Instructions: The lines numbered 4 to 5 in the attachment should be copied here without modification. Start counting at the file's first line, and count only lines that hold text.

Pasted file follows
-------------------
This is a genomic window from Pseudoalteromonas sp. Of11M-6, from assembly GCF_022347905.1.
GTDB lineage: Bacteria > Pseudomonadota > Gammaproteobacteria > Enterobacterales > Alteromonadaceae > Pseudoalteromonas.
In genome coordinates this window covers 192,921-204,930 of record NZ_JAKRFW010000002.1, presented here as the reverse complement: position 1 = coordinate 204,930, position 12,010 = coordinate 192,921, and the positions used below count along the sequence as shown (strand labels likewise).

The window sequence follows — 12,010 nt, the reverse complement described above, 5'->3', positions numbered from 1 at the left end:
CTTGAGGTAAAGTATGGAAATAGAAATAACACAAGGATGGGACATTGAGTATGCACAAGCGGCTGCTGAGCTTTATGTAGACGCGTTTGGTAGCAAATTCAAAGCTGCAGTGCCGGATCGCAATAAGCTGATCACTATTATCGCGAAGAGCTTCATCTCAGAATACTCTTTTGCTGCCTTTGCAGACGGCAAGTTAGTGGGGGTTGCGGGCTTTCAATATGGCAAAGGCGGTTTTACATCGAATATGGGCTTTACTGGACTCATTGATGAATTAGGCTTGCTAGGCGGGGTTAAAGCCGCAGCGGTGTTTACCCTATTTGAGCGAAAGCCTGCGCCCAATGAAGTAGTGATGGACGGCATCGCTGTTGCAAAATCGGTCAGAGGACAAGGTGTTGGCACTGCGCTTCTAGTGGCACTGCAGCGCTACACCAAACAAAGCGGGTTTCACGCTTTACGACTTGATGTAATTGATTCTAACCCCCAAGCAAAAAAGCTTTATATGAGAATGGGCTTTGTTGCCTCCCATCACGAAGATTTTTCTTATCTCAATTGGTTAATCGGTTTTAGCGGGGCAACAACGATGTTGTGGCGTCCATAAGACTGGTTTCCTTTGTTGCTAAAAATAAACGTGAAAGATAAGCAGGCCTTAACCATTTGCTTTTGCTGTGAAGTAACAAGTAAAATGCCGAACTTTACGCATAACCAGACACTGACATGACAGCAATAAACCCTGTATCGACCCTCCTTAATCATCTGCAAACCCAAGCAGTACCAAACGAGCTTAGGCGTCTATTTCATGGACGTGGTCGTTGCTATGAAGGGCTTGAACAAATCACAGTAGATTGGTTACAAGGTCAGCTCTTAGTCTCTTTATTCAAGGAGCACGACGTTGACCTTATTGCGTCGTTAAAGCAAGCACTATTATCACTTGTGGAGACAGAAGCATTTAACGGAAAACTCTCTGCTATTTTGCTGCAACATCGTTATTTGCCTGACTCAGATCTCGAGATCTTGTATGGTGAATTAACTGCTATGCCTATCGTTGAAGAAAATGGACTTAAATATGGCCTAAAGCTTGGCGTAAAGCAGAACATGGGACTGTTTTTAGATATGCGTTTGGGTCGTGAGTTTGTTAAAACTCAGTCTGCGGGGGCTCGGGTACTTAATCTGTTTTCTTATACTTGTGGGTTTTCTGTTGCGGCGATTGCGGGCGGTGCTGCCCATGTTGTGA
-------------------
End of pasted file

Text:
The window sequence follows — 12,010 nt, the reverse complement described above, 5'->3', positions numbered from 1 at the left end:
CTTGAGGTAAAGTATGGAAATAGAAATAACACAAGGATGGGACATTGAGTATGCACAAGCGGCTGCTGAGCTTTATGTAGACGCGTTTGGTAGCAAATTCAAAGCTGCAGTGCCGGATCGCAATAAGCTGATCACTATTATCGCGAAGAGCTTCATCTCAGAATACTCTTTTGCTGCCTTTGCAGACGGCAAGTTAGTGGGGGTTGCGGGCTTTCAATATGGCAAAGGCGGTTTTACATCGAATATGGGCTTTACTGGACTCATTGATGAATTAGGCTTGCTAGGCGGGGTTAAAGCCGCAGCGGTGTTTACCCTATTTGAGCGAAAGCCTGCGCCCAATGAAGTAGTGATGGACGGCATCGCTGTTGCAAAATCGGTCAGAGGACAAGGTGTTGGCACTGCGCTTCTAGTGGCACTGCAGCGCTACACCAAACAAAGCGGGTTTCACGCTTTACGACTTGATGTAATTGATTCTAACCCCCAAGCAAAAAAGCTTTATATGAGAATGGGCTTTGTTGCCTCCCATCACGAAGATTTTTCTTATCTCAATTGGTTAATCGGTTTTAGCGGGGCAACAACGATGTTGTGGCGTCCATAAGACTGGTTTCCTTTGTTGCTAAAAATAAACGTGAAAGATAAGCAGGCCTTAACCATTTGCTTTTGCTGTGAAGTAACAAGTAAAATGCCGAACTTTACGCATAACCAGACACTGACATGACAGCAATAAACCCTGTATCGACCCTCCTTAATCATCTGCAAACCCAAGCAGTACCAAACGAGCTTAGGCGTCTATTTCATGGACGTGGTCGTTGCTATGAAGGGCTTGAACAAATCACAGTAGATTGGTTACAAGGTCAGCTCTTAGTCTCTTTATTCAAGGAGCACGACGTTGACCTTATTGCGTCGTTAAAGCAAGCACTATTATCACTTGTGGAGACAGAAGCATTTAACGGAAAACTCTCTGCTATTTTGCTGCAACATCGTTATTTGCCTGACTCAGATCTCGAGATCTTGTATGGTGAATTAACTGCTATGCCTATCGTTGAAGAAAATGGACTTAAATATGGCCTAAAGCTTGGCGTAAAGCAGAACATGGGACTGTTTTTAGATATGCGTTTGGGTCGTGAGTTTGTTAAAACTCAGTCTGCGGGGGCTCGGGTACTTAATCTGTTTTCTTATACTTGTGGGTTTTCTGTTGCGGCGATTGCGGGCGGTGCTGCCCATGTTGTGA